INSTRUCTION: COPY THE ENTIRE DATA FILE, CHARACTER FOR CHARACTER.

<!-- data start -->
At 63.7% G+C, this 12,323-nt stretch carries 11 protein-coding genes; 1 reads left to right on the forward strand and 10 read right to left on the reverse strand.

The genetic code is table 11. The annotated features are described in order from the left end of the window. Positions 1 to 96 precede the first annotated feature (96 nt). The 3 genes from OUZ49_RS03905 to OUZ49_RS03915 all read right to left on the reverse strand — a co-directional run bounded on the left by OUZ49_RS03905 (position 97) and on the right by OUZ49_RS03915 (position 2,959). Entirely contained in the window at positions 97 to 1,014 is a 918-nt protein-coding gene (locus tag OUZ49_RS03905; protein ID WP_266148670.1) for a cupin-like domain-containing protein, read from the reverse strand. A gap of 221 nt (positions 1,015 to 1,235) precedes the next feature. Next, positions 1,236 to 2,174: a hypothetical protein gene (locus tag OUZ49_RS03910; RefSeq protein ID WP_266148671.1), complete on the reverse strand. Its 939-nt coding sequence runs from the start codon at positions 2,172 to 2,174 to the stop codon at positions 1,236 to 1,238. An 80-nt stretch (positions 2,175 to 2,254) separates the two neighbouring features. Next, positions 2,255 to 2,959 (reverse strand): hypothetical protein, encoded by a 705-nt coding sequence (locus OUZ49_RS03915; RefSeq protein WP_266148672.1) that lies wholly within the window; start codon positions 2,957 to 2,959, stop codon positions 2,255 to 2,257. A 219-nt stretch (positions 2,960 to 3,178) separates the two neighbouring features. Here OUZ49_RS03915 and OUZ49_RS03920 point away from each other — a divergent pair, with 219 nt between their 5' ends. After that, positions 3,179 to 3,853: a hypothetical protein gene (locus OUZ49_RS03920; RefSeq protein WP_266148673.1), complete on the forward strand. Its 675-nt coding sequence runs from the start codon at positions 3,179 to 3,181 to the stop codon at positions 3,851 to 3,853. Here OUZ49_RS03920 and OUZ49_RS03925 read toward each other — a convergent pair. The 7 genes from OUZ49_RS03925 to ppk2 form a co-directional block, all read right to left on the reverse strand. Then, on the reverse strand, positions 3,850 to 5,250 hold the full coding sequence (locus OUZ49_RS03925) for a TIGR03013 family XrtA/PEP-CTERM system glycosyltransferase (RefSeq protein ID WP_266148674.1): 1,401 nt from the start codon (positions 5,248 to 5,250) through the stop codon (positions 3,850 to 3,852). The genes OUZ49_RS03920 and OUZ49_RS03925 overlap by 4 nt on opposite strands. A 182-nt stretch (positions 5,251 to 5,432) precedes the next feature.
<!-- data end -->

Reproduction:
At 63.7% G+C, this 12,323-nt stretch carries 11 protein-coding genes; 1 reads left to right on the forward strand and 10 read right to left on the reverse strand.

The genetic code is table 11. The annotated features are described in order from the left end of the window. Positions 1 to 96 precede the first annotated feature (96 nt). The 3 genes from OUZ49_RS03905 to OUZ49_RS03915 all read right to left on the reverse strand — a co-directional run bounded on the left by OUZ49_RS03905 (position 97) and on the right by OUZ49_RS03915 (position 2,959). Entirely contained in the window at positions 97 to 1,014 is a 918-nt protein-coding gene (locus tag OUZ49_RS03905; protein ID WP_266148670.1) for a cupin-like domain-containing protein, read from the reverse strand. A gap of 221 nt (positions 1,015 to 1,235) precedes the next feature. Next, positions 1,236 to 2,174: a hypothetical protein gene (locus tag OUZ49_RS03910; RefSeq protein ID WP_266148671.1), complete on the reverse strand. Its 939-nt coding sequence runs from the start codon at positions 2,172 to 2,174 to the stop codon at positions 1,236 to 1,238. An 80-nt stretch (positions 2,175 to 2,254) separates the two neighbouring features. Next, positions 2,255 to 2,959 (reverse strand): hypothetical protein, encoded by a 705-nt coding sequence (locus OUZ49_RS03915; RefSeq protein WP_266148672.1) that lies wholly within the window; start codon positions 2,957 to 2,959, stop codon positions 2,255 to 2,257. A 219-nt stretch (positions 2,960 to 3,178) separates the two neighbouring features. Here OUZ49_RS03915 and OUZ49_RS03920 point away from each other — a divergent pair, with 219 nt between their 5' ends. After that, positions 3,179 to 3,853: a hypothetical protein gene (locus OUZ49_RS03920; RefSeq protein WP_266148673.1), complete on the forward strand. Its 675-nt coding sequence runs from the start codon at positions 3,179 to 3,181 to the stop codon at positions 3,851 to 3,853. Here OUZ49_RS03920 and OUZ49_RS03925 read toward each other — a convergent pair. The 7 genes from OUZ49_RS03925 to ppk2 form a co-directional block, all read right to left on the reverse strand. Then, on the reverse strand, positions 3,850 to 5,250 hold the full coding sequence (locus OUZ49_RS03925) for a TIGR03013 family XrtA/PEP-CTERM system glycosyltransferase (RefSeq protein ID WP_266148674.1): 1,401 nt from the start codon (positions 5,248 to 5,250) through the stop codon (positions 3,850 to 3,852). The genes OUZ49_RS03920 and OUZ49_RS03925 overlap by 4 nt on opposite strands. A 182-nt stretch (positions 5,251 to 5,432) precedes the next feature.